Step 3: When done, click the little Record button located on the menu bar at the top of the display, as shown below. Alternatively, press Command + Control + Esc.
The video saves to the desktop by default.
Use QuickTime Player
If you’re running a version of MacOS older than Mojave, you can always use QuickTime Player for basic screen recording (as well as audio recording). QuickTime recordings aren’t easy to edit, but if you want a fast and easy recording method, it’s one of the simplest.
Note: QuickTime Player is also available on Catalina and Big Sur.
Step 1: Open QuickTime Player from the Launchpad. If you don’t see it, check the LaunchPad’s “Other” folder.
Step 2: With the app open, click File located on the Menu Bar.
Step 3: Click the New Screen Recording option listed on the drop-down menu.
Step 4: You may see a prompt asking permission to record the computer’s screen. Click the Open System Preferences button, and add a tick to the checkbox next to QuickTime Player. You may need to restart QuickTime Player.
Step 5: When QuickTime restarts, click File followed by New Screen Recording.
Step 6: Again, you’ll see two sets of buttons: Three on the left to capture a screenshot and two in the middle for recording the screen. Click Options to add or remove mouse clicks, use the built-in microphone, and designate the video’s destination.
Step 7: Click the Record Entire Screen or Record Selected Portion button, followed by the Record button located on the right.
Step 8: When finished, navigate to the menu bar and click the Stop Recording button, as shown below. Alternatively, tap the appropriate symbol if your Mac has a Touch Bar.
Step 8: To save your recording, click File on the menu bar, followed by Save in the drop-down menu. Choose an appropriate save location (if you haven’t already) and name for the recording, then click Save to confirm.
Currently, Chrome OS doesn’t have a native screen recording tool. Google is currently working on this feature which is already appearing in Canary builds via an experimental flag. Until it goes mainstream, you’ll need to install a Chrome extension.
Step 1: Open the Screencastify listing in the Chrome Web Store and click the Add to Chrome button followed by Add Extension in a pop-up window.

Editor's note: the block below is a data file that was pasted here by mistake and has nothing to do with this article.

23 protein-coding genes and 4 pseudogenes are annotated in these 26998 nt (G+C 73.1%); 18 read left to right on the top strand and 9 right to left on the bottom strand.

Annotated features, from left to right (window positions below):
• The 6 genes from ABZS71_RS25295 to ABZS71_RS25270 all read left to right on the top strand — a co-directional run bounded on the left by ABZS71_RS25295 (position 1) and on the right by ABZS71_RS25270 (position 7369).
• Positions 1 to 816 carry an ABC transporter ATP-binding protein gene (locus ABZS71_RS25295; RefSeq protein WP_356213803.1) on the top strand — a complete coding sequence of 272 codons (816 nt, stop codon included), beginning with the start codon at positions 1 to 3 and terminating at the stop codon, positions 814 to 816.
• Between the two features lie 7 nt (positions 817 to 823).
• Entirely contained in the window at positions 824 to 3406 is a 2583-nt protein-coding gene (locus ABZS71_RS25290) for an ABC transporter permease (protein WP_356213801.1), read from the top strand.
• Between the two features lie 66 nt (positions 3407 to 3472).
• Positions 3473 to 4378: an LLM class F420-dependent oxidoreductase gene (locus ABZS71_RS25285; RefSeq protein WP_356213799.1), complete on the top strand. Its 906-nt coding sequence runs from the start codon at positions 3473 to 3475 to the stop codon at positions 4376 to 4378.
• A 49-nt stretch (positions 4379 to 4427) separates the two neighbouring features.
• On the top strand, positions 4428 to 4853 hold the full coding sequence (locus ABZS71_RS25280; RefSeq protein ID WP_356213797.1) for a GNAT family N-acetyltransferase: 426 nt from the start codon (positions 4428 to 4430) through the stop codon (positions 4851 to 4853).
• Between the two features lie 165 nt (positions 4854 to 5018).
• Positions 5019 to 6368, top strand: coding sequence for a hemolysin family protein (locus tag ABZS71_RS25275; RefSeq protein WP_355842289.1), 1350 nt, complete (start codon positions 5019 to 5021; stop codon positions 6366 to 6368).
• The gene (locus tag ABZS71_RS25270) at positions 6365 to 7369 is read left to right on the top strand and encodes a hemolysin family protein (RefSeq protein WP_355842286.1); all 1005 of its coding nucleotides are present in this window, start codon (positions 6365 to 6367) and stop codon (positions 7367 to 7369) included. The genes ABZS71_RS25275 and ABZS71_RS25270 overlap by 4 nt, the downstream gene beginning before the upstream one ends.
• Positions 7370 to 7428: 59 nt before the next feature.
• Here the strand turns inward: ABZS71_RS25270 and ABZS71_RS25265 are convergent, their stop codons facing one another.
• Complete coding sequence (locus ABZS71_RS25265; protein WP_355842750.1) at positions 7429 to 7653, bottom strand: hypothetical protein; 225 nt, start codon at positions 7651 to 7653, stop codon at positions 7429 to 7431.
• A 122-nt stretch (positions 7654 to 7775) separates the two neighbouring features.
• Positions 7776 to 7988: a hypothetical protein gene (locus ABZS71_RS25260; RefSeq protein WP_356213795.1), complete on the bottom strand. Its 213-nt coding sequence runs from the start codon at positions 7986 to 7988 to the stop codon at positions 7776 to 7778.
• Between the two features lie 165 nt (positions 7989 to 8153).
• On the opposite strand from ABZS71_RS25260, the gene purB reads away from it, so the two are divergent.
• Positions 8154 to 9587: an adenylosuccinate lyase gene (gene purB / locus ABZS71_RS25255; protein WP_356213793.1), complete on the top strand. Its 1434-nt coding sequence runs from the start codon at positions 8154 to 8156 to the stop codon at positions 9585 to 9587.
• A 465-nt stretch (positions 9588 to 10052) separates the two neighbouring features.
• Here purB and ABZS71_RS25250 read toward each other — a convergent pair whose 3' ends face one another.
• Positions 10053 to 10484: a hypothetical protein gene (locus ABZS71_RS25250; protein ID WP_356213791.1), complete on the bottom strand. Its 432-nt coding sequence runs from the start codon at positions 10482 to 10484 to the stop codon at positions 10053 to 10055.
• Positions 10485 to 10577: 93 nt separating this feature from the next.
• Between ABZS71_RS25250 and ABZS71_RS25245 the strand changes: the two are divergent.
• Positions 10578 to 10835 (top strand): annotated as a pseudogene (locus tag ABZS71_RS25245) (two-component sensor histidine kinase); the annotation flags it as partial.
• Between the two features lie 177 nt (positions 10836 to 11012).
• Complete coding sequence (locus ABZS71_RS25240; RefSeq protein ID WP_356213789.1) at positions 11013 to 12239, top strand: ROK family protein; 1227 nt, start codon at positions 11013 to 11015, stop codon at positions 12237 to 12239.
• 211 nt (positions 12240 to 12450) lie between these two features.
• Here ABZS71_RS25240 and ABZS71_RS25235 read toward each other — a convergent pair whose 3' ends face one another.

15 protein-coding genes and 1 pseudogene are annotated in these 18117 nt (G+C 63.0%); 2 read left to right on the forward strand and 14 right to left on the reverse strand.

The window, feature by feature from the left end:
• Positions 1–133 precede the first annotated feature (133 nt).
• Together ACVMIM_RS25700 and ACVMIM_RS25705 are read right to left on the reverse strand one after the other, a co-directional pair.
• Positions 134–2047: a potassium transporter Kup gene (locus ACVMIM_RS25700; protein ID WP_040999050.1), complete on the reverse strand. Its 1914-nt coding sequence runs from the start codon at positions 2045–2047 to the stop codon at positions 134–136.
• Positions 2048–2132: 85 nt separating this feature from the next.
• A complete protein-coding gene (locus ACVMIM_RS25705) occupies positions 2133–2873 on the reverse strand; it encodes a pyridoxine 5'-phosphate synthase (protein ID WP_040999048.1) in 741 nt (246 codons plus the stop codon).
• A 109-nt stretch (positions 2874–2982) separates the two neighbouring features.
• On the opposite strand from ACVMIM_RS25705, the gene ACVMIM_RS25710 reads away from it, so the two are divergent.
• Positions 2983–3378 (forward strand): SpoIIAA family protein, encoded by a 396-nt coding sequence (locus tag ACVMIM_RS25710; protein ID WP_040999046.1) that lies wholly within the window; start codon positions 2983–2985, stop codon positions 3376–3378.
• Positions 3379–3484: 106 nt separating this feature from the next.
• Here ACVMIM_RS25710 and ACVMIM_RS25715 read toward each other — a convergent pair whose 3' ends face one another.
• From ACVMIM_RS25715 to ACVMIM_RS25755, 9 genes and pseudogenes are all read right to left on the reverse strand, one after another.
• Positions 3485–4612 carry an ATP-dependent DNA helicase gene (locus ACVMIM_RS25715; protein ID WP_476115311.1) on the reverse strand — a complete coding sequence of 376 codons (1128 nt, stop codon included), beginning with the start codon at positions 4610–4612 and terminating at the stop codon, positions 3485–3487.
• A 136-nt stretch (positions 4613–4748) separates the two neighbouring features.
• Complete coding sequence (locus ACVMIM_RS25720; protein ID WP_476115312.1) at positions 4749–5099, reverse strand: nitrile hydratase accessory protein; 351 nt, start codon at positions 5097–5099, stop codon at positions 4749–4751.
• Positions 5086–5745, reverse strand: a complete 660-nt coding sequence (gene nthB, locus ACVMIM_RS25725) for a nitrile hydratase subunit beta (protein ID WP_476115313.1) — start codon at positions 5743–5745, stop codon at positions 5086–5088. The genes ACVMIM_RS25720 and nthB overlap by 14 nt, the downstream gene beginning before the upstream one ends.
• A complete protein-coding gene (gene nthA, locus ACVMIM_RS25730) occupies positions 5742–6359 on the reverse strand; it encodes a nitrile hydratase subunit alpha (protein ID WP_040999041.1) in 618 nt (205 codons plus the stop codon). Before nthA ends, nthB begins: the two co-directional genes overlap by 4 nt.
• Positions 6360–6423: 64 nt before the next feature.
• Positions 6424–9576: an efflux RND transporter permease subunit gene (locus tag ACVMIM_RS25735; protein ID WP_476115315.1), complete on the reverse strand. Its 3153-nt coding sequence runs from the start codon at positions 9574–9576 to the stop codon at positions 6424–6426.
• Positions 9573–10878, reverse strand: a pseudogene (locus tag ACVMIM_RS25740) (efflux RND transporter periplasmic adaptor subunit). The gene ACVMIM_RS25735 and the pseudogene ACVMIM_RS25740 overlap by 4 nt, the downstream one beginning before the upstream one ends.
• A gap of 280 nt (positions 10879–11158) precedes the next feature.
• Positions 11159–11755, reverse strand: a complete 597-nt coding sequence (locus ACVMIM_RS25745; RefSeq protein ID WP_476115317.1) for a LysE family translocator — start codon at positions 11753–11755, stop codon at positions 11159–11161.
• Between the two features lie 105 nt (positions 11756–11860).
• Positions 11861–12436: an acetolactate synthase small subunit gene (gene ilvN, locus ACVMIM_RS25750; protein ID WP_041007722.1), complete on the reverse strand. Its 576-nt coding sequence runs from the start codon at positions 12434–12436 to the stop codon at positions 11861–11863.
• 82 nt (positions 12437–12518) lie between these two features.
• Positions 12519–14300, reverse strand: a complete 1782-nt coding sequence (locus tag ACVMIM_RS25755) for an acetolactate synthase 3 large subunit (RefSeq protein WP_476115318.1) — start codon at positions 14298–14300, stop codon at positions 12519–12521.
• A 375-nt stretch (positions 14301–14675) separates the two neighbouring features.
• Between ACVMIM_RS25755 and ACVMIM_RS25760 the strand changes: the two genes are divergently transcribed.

Step 2: Select the Screencastify icon located in the top right of Chrome.
Step 3: Sign in with your Google Account and follow the prompts to create a Screencastify account.
Step 4: Click the blue Enable Mic and Webcam button followed by Allow in a pop-up window.
Step 5: Click the blue Enable Tools button followed by Allow in a pop-up window.
Step 6: Select the Screencastify icon in the top right corner again. A drop-down menu appears.
Step 7: Select a source: Browser Tab, Desktop, or Webcam Only.
Step 8: Enable the microphone and/or webcam if needed.
Step 9: Click Other Options for additional settings, like a countdown timer.
Step 10: Click the blue Record button. You can only record for five minutes using the free account.
Note: If you choose Desktop, the following screen prompts you to select Your Entire Screen or Application Window. After that, click Share.
Step 11: When you’re done recording, click the Screencastify icon again followed by the red Stop button in the drop-down menu. You can also pause the recording, start over, and delete what’s already recorded.
Step 12: You can now edit the video, share a copy, download it to your Chromebook, and more. To edit the name, click the text field next to the Open in Editor button.
The video saves to your Google Drive by default.
Alternative offline apps for professional work
If you want an enhanced recording experience from an app specifically designed for more professional — and gaming-oriented — clips, then your best bet is to download one of the apps below.
OBS Studio (free)
One of the more advanced and freely available screen-recording apps, OBS Studio is open-source and allows unlimited full-screen recording. It has built-in streaming functions for those who want a live audience while recording.
OBS Studio is more fully-featured than some freemium apps, but setting up your personal preferences can take a little longer. However, it’s still the best of the free screen-recording apps currently available.
Snagit targets startups more than gamers. It packs a ton of recording features made for showcasing products and creating marketing videos, how-to features, vlogs, and so on. If you want an elaborate video that includes several video types, multiple graphics, and screen recording, Snagit is a great choice for simpler needs. It does cost $50, but if you don’t mind paying for the privilege, the added features are worth it.